“It is a familial homecoming in which a very large body of poets, writers and volunteers from around the world get together and celebrate each other’s company and individual voices,” he said.

In addition to Pearson, who has competed at three NPS and one WOWps event, the five other Arizona poets include Lydia Havens, Libby Rooney, Rowie Shebala as well as:

Sonora Mystique ReyesSonora Reyes

Representing Flagstaff, Sonora “Mystique” Reyes is a poet, hip-hop dancer and lover of the urban arts. When illness prevented her from dancing in 2014, spoken word poetry found its way to her, and she has been competing in local poetry slams ever since.

She speaks out about her experiences as a queer, first-generation Mexican- American in hopes of inspiring others with similar experiences and awakening those without.

“I’m hoping to show people who I am, that I’m here, and really bring some raw emotions out of people,” Reyes said.

The KluteThe Klute

Storm poet Bernard Schober, aka The Klute, is a fixture on Arizona’s poetry scene, having works placed in anthologies by publishers around the country including Sergeant Press, Write Bloody and Four Chambers Press.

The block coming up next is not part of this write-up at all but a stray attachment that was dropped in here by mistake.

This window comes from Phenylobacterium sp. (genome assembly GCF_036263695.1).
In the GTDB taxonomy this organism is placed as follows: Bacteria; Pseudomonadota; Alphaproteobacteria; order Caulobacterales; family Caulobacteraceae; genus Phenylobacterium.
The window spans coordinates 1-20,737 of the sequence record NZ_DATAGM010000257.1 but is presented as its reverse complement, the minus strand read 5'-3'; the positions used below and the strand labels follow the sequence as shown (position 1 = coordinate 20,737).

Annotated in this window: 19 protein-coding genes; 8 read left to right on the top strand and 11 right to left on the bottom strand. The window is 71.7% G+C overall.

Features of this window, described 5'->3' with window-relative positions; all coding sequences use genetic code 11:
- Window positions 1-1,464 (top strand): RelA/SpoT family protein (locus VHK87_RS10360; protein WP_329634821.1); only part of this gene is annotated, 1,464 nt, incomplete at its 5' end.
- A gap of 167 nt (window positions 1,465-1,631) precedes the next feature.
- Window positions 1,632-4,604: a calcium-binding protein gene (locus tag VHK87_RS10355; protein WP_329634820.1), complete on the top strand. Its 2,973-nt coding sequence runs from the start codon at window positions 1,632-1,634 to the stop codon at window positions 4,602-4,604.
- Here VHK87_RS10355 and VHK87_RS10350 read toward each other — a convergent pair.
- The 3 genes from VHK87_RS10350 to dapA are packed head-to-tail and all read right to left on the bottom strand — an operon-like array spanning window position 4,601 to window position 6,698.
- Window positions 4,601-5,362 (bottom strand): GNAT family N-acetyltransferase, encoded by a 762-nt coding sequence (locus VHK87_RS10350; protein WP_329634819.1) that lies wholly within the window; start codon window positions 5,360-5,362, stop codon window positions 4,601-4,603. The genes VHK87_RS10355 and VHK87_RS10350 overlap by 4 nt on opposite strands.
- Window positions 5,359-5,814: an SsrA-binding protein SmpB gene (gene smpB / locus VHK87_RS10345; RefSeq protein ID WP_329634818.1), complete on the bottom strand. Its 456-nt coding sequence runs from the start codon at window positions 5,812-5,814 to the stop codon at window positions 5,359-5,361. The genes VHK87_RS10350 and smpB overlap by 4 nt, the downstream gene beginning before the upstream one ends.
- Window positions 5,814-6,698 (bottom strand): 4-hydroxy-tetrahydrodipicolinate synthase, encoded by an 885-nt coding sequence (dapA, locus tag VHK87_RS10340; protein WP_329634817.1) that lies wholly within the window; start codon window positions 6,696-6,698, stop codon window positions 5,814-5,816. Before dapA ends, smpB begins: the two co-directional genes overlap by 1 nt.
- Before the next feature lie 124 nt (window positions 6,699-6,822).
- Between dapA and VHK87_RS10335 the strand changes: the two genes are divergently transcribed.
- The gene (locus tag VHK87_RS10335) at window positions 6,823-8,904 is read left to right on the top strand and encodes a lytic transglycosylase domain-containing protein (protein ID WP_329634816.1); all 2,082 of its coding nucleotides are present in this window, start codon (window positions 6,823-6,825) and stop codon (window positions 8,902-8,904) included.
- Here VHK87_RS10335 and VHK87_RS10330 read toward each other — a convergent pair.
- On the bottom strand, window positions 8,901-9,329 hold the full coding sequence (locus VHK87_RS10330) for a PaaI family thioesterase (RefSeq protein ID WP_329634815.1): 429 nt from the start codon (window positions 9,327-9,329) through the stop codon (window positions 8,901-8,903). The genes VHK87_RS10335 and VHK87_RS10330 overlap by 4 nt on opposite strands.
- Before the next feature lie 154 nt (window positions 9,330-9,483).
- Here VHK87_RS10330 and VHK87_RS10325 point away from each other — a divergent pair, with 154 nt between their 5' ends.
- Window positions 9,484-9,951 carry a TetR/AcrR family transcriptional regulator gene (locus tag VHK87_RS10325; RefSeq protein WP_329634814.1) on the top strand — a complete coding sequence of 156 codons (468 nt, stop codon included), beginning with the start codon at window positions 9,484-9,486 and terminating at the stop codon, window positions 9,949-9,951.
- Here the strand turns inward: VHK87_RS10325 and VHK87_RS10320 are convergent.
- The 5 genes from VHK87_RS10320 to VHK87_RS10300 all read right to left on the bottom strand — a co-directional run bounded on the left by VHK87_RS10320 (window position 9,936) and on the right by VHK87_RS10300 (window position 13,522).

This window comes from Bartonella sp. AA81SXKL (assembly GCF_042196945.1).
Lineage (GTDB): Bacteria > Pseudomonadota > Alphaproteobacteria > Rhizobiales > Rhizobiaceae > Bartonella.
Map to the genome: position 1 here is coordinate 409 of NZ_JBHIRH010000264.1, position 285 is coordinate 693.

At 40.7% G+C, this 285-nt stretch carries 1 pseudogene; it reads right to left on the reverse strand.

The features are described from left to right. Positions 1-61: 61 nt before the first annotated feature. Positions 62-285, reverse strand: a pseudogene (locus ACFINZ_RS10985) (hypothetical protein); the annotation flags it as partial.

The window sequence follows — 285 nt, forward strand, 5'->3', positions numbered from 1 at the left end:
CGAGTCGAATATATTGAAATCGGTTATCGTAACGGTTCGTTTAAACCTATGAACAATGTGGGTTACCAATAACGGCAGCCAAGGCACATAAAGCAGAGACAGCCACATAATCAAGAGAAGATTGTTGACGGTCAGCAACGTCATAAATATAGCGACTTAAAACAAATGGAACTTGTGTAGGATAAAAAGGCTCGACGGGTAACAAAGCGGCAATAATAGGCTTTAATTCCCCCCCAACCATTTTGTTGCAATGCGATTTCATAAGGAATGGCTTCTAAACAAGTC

He has represented teams from Sedona, Mesa and Phoenix at NPS 10 times between 2002 and 2014, reaching semifinals three times and Group Piece Finals once.

Although more known for his comedic and acerbic works that delve into the absurdity of the American socio-political environment, he recently has been working in his capacity as a poet and shark conservationist. He is donating the profits from a current collection of poetry “Chumming the Waters” to the shark conservation group Fins Attached, which has generated over $1,000 in donations.

“I always hope to bring a unique perspective on an issue, and poetry gives me the format to express myself in a creative fashion. Whether its sharks, politics, or just the idea of being human, I try to give the reader or audience a show, and one they’ll be talking about the next day,” Schober said.

“I’m thrilled iWPS is back in Arizona, as it shows the world that Arizona isn’t just a place filled with cactus and reactionary politics. We’ve got a vibrant arts community here, and it’s our time to shine.”

Gabbi webGabbi Jue

Storm poet Gabbi Jue is a spoken word poet, creator and survivor with an insatiable love for art that turns pain into beauty, she said. Her tendency to speak her mind honestly has coined her the nickname “Truth Bomb.”